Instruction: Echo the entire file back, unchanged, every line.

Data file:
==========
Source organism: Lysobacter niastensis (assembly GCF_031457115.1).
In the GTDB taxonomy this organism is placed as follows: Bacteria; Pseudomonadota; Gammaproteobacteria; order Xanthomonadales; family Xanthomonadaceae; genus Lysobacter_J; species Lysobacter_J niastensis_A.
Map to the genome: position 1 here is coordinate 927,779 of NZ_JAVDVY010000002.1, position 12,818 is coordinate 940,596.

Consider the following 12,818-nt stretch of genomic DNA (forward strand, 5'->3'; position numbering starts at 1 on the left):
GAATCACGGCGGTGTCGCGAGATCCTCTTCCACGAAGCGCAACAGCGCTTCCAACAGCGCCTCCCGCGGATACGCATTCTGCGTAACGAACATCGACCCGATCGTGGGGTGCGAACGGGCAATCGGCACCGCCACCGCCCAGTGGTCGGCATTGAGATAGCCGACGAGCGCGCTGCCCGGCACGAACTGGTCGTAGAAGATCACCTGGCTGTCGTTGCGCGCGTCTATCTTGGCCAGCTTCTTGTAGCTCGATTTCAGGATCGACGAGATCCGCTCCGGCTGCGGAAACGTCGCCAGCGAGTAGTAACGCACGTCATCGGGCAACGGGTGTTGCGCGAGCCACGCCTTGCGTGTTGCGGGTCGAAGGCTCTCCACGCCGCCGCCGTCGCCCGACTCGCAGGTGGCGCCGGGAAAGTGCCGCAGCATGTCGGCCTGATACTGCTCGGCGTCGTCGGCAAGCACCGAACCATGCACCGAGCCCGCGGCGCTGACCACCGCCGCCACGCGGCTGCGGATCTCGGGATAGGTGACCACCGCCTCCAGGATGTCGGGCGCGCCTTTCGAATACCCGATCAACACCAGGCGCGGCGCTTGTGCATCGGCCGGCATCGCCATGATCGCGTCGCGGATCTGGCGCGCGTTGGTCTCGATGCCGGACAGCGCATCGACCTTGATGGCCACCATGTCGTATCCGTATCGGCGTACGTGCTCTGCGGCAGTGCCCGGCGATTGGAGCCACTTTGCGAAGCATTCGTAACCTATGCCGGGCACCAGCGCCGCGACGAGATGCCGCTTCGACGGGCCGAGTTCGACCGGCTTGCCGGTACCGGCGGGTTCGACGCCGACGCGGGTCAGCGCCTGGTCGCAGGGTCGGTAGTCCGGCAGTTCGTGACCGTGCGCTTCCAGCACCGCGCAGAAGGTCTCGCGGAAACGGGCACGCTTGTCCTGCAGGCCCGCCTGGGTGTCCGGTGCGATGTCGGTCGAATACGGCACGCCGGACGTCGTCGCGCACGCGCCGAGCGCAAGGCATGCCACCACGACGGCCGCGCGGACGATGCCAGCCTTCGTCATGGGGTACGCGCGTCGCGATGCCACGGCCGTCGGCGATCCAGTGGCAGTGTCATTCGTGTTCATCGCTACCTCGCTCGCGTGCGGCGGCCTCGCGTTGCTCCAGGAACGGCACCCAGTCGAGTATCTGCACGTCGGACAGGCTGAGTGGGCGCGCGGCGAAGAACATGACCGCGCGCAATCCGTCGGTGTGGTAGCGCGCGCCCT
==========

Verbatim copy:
Source organism: Lysobacter niastensis (assembly GCF_031457115.1).
In the GTDB taxonomy this organism is placed as follows: Bacteria; Pseudomonadota; Gammaproteobacteria; order Xanthomonadales; family Xanthomonadaceae; genus Lysobacter_J; species Lysobacter_J niastensis_A.
Map to the genome: position 1 here is coordinate 927,779 of NZ_JAVDVY010000002.1, position 12,818 is coordinate 940,596.

Consider the following 12,818-nt stretch of genomic DNA (forward strand, 5'->3'; position numbering starts at 1 on the left):
GAATCACGGCGGTGTCGCGAGATCCTCTTCCACGAAGCGCAACAGCGCTTCCAACAGCGCCTCCCGCGGATACGCATTCTGCGTAACGAACATCGACCCGATCGTGGGGTGCGAACGGGCAATCGGCACCGCCACCGCCCAGTGGTCGGCATTGAGATAGCCGACGAGCGCGCTGCCCGGCACGAACTGGTCGTAGAAGATCACCTGGCTGTCGTTGCGCGCGTCTATCTTGGCCAGCTTCTTGTAGCTCGATTTCAGGATCGACGAGATCCGCTCCGGCTGCGGAAACGTCGCCAGCGAGTAGTAACGCACGTCATCGGGCAACGGGTGTTGCGCGAGCCACGCCTTGCGTGTTGCGGGTCGAAGGCTCTCCACGCCGCCGCCGTCGCCCGACTCGCAGGTGGCGCCGGGAAAGTGCCGCAGCATGTCGGCCTGATACTGCTCGGCGTCGTCGGCAAGCACCGAACCATGCACCGAGCCCGCGGCGCTGACCACCGCCGCCACGCGGCTGCGGATCTCGGGATAGGTGACCACCGCCTCCAGGATGTCGGGCGCGCCTTTCGAATACCCGATCAACACCAGGCGCGGCGCTTGTGCATCGGCCGGCATCGCCATGATCGCGTCGCGGATCTGGCGCGCGTTGGTCTCGATGCCGGACAGCGCATCGACCTTGATGGCCACCATGTCGTATCCGTATCGGCGTACGTGCTCTGCGGCAGTGCCCGGCGATTGGAGCCACTTTGCGAAGCATTCGTAACCTATGCCGGGCACCAGCGCCGCGACGAGATGCCGCTTCGACGGGCCGAGTTCGACCGGCTTGCCGGTACCGGCGGGTTCGACGCCGACGCGGGTCAGCGCCTGGTCGCAGGGTCGGTAGTCCGGCAGTTCGTGACCGTGCGCTTCCAGCACCGCGCAGAAGGTCTCGCGGAAACGGGCACGCTTGTCCTGCAGGCCCGCCTGGGTGTCCGGTGCGATGTCGGTCGAATACGGCACGCCGGACGTCGTCGCGCACGCGCCGAGCGCAAGGCATGCCACCACGACGGCCGCGCGGACGATGCCAGCCTTCGTCATGGGGTACGCGCGTCGCGATGCCACGGCCGTCGGCGATCCAGTGGCAGTGTCATTCGTGTTCATCGCTACCTCGCTCGCGTGCGGCGGCCTCGCGTTGCTCCAGGAACGGCACCCAGTCGAGTATCTGCACGTCGGACAGGCTGAGTGGGCGCGCGGCGAAGAACATGACCGCGCGCAATCCGTCGGTGTGGTAGCGCGCGCCCT